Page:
Rainy season returned with lots of storms about a week ago, and the strangest part is that it arrived about one month (or more like 6 weeks) early.  Everyone is confused.  We’re confused because everyone told us that that rainy season would start at the end of March.  Cameroonians are equally confused.  Maybe we’re still in for another month of dryness, no one really knows.  One thing is for certain — the past week has been very wet.

It even hailed the other day.  With Michigan having a lot of snow this year, both Michigan and Cameroon have frozen water falling from the sky — just in slightly different ways.

Large pea sized hail here in Cameroon

One big change is the temperature.  Dry season is hot.  The return of the rains also brings the return of more comfortable temperatures that is very welcome.  The mud on the other hand…less so.

 

Back from the Bush

The main village road

Not too long ago, it was required for all expatriate missionaries in our branch to attend what they called “Africa Orientation Course,” which included a 3-week village stay with a family.  With more and more people coming and staying in the city, it didn’t make as much sense.  So, my first visit to the village was to work, and I’m so thankful that it went really well.

I won’t lie.  I was extremely nervous before I left, mostly because I just didn’t know what to expect.  I had been told to bring all our water and that the conditions were “rough” and this from a woman who lives with a Cameroonian family currently and is quite at home in African villages.  Also, I’m terrified (completely and irrationally so, and only a little ashamed to admit it) of cockroaches, which live quite comfortably and abundantly here in the tropics.

Our host family in front of the kitchen

What I found was a welcoming and joyful family and community excited to host us and eager to learn.  They had no running water or electricity or good internet connection, but they had a very clean and warm home where they served us delicious food twice a day (with at least two meat options and a hearty starch as well).  They showed us various parts of their culture and daily life and were excited to teach us a bit about themselves.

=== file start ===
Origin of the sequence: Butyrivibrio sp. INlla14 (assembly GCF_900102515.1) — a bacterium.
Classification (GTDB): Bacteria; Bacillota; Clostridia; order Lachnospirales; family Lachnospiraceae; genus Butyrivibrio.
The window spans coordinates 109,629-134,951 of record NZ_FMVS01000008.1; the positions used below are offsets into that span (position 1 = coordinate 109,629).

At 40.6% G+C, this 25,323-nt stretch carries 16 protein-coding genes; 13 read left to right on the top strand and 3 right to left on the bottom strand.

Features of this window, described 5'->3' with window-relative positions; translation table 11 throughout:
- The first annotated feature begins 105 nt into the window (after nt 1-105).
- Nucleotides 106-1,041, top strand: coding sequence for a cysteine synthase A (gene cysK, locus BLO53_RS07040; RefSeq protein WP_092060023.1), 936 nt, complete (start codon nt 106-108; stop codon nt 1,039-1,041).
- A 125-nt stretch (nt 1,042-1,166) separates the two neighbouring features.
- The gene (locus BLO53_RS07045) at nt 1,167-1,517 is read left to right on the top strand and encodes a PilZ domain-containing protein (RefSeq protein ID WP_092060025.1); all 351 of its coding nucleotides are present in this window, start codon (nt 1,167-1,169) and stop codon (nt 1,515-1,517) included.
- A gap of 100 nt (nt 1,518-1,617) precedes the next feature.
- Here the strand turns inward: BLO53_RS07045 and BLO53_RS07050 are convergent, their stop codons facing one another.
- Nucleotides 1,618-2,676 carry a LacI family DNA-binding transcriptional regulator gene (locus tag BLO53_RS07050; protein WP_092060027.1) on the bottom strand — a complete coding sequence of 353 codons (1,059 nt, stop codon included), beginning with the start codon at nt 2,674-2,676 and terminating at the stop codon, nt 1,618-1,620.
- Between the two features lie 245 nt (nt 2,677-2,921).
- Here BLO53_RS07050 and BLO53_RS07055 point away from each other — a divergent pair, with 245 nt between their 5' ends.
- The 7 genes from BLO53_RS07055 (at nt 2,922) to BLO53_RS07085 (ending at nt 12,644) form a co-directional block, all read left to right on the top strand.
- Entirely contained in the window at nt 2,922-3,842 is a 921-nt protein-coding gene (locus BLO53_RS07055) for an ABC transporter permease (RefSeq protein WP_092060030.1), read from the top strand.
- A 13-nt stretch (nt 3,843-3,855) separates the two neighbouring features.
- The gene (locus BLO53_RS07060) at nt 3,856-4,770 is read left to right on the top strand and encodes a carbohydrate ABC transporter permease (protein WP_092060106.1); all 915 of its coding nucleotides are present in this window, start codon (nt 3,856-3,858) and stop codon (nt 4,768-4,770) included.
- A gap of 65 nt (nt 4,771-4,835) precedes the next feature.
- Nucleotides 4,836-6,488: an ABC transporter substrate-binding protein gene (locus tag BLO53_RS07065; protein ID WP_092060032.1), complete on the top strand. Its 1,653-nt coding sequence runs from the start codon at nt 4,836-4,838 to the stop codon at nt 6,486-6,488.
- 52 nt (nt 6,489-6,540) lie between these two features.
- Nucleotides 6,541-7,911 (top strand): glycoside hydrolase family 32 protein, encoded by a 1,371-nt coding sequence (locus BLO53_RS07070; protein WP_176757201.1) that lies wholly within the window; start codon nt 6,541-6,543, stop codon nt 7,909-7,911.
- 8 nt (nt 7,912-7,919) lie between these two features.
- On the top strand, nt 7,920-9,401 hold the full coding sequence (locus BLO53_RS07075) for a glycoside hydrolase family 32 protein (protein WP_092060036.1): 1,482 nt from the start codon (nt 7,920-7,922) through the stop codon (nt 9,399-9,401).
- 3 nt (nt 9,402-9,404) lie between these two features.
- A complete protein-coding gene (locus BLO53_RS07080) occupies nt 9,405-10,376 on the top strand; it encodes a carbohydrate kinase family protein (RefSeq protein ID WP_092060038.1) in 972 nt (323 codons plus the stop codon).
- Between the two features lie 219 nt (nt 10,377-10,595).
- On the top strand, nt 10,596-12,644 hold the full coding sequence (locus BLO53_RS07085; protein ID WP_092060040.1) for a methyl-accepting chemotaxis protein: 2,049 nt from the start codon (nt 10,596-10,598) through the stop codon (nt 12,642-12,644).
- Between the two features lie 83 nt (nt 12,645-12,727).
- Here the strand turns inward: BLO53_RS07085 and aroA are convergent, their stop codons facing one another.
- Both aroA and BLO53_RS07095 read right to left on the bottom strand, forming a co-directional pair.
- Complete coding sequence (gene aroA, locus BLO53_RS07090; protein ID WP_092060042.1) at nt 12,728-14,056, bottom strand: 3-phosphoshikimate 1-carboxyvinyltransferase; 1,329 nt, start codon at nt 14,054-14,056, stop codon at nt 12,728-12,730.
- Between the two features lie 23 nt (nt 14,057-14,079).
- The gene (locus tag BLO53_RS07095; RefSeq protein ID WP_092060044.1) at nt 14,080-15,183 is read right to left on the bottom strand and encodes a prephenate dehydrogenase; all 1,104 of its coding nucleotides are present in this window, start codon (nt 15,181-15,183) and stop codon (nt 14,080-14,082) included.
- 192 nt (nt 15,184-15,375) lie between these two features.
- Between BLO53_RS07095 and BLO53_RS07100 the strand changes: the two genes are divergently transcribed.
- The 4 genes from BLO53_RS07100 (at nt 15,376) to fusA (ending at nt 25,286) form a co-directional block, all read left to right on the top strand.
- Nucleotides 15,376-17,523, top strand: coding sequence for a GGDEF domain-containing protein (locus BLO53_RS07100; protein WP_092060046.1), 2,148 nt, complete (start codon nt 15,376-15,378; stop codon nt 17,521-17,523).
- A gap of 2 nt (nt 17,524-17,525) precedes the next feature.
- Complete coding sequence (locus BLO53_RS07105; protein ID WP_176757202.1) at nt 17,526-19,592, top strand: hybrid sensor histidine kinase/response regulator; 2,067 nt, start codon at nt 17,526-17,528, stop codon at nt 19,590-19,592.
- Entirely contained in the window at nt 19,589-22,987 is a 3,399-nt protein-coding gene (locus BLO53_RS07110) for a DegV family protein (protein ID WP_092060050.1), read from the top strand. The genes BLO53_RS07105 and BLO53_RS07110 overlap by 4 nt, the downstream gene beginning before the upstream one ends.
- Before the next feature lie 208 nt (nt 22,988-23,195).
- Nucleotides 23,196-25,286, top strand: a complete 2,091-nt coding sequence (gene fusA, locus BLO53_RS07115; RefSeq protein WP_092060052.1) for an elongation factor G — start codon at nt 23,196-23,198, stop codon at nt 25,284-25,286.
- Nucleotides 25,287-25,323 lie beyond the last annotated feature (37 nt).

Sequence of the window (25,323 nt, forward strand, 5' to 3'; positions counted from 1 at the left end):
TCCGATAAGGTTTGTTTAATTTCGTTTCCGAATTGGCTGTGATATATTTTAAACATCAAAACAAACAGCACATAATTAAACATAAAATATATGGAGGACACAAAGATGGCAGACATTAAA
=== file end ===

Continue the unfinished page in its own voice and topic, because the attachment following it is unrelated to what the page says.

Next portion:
Working on adding the plural to noun cards that were collected at the first workshop

I was in this small village a few hours east of Yaoundé with two other linguists to do the second in a series of workshops to help a language community learn about their language and prepare the ground work for literacy and translation work in the future.  We spent most of our time collecting data about nouns and tones, while the participants in the workshop are beginning to grasp that their patois is a real language with a grammar that is very different from the French that they learned in school.  This language has 8 noun classes and some of the markers differ only by tone.  The plural is formed differently for each type of noun and understanding the grammar of their language (which all speakers know intuitively) helps them to appreciate it and also be able to do translation work later.  They are also learning to read and write their heart language as we work on their language together, which they are really excited about.

One evening after dinner, I heard someone teaching two of the women who had been cooking what they learned that day!

I’m so thankful for the way God answered all the prayers prayed on my behalf and that of the workshop.  It was a huge success.

Next time, I’ll be sure to have pants and long-sleeves to avoid the bug bites. 🙂

Bonne Année !